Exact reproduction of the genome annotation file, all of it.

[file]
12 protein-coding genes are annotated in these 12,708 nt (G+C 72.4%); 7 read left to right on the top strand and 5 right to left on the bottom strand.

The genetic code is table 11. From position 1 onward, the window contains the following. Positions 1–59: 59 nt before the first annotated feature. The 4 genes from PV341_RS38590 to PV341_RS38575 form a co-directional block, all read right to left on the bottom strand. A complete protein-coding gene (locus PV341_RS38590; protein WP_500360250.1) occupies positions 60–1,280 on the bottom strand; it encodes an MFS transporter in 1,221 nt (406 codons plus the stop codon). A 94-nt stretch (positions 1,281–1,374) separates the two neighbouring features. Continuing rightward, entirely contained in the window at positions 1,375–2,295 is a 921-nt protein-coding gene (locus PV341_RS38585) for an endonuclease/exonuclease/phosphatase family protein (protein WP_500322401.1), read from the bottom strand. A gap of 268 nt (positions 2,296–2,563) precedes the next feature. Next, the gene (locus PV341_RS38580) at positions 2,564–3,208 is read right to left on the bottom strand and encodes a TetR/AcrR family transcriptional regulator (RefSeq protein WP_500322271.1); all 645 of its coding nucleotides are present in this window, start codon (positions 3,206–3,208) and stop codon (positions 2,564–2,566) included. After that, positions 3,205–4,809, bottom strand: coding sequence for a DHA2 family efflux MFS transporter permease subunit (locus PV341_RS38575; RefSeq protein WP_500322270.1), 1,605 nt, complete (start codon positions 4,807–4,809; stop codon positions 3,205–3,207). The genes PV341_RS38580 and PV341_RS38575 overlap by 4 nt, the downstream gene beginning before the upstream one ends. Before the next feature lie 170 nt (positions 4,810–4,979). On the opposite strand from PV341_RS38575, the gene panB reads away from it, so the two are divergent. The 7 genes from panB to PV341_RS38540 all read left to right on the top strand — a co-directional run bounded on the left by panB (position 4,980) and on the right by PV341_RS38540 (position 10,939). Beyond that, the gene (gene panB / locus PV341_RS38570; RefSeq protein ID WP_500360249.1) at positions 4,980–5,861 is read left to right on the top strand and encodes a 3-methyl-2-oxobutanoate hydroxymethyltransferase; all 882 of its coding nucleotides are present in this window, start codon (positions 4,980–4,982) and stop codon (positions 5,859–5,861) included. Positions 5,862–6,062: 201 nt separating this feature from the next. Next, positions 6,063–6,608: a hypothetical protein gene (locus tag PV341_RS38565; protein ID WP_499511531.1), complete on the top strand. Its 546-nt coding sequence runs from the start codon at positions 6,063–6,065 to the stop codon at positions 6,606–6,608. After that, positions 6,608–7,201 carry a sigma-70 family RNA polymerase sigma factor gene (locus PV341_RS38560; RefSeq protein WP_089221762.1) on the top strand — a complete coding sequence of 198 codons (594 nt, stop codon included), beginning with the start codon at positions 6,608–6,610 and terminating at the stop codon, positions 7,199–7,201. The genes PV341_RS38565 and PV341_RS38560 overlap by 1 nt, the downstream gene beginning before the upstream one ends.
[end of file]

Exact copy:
12 protein-coding genes are annotated in these 12,708 nt (G+C 72.4%); 7 read left to right on the top strand and 5 right to left on the bottom strand.

The genetic code is table 11. From position 1 onward, the window contains the following. Positions 1–59: 59 nt before the first annotated feature. The 4 genes from PV341_RS38590 to PV341_RS38575 form a co-directional block, all read right to left on the bottom strand. A complete protein-coding gene (locus PV341_RS38590; protein WP_500360250.1) occupies positions 60–1,280 on the bottom strand; it encodes an MFS transporter in 1,221 nt (406 codons plus the stop codon). A 94-nt stretch (positions 1,281–1,374) separates the two neighbouring features. Continuing rightward, entirely contained in the window at positions 1,375–2,295 is a 921-nt protein-coding gene (locus PV341_RS38585) for an endonuclease/exonuclease/phosphatase family protein (protein WP_500322401.1), read from the bottom strand. A gap of 268 nt (positions 2,296–2,563) precedes the next feature. Next, the gene (locus PV341_RS38580) at positions 2,564–3,208 is read right to left on the bottom strand and encodes a TetR/AcrR family transcriptional regulator (RefSeq protein WP_500322271.1); all 645 of its coding nucleotides are present in this window, start codon (positions 3,206–3,208) and stop codon (positions 2,564–2,566) included. After that, positions 3,205–4,809, bottom strand: coding sequence for a DHA2 family efflux MFS transporter permease subunit (locus PV341_RS38575; RefSeq protein WP_500322270.1), 1,605 nt, complete (start codon positions 4,807–4,809; stop codon positions 3,205–3,207). The genes PV341_RS38580 and PV341_RS38575 overlap by 4 nt, the downstream gene beginning before the upstream one ends. Before the next feature lie 170 nt (positions 4,810–4,979). On the opposite strand from PV341_RS38575, the gene panB reads away from it, so the two are divergent. The 7 genes from panB to PV341_RS38540 all read left to right on the top strand — a co-directional run bounded on the left by panB (position 4,980) and on the right by PV341_RS38540 (position 10,939). Beyond that, the gene (gene panB / locus PV341_RS38570; RefSeq protein ID WP_500360249.1) at positions 4,980–5,861 is read left to right on the top strand and encodes a 3-methyl-2-oxobutanoate hydroxymethyltransferase; all 882 of its coding nucleotides are present in this window, start codon (positions 4,980–4,982) and stop codon (positions 5,859–5,861) included. Positions 5,862–6,062: 201 nt separating this feature from the next. Next, positions 6,063–6,608: a hypothetical protein gene (locus tag PV341_RS38565; protein ID WP_499511531.1), complete on the top strand. Its 546-nt coding sequence runs from the start codon at positions 6,063–6,065 to the stop codon at positions 6,606–6,608. After that, positions 6,608–7,201 carry a sigma-70 family RNA polymerase sigma factor gene (locus PV341_RS38560; RefSeq protein WP_089221762.1) on the top strand — a complete coding sequence of 198 codons (594 nt, stop codon included), beginning with the start codon at positions 6,608–6,610 and terminating at the stop codon, positions 7,199–7,201. The genes PV341_RS38565 and PV341_RS38560 overlap by 1 nt, the downstream gene beginning before the upstream one ends.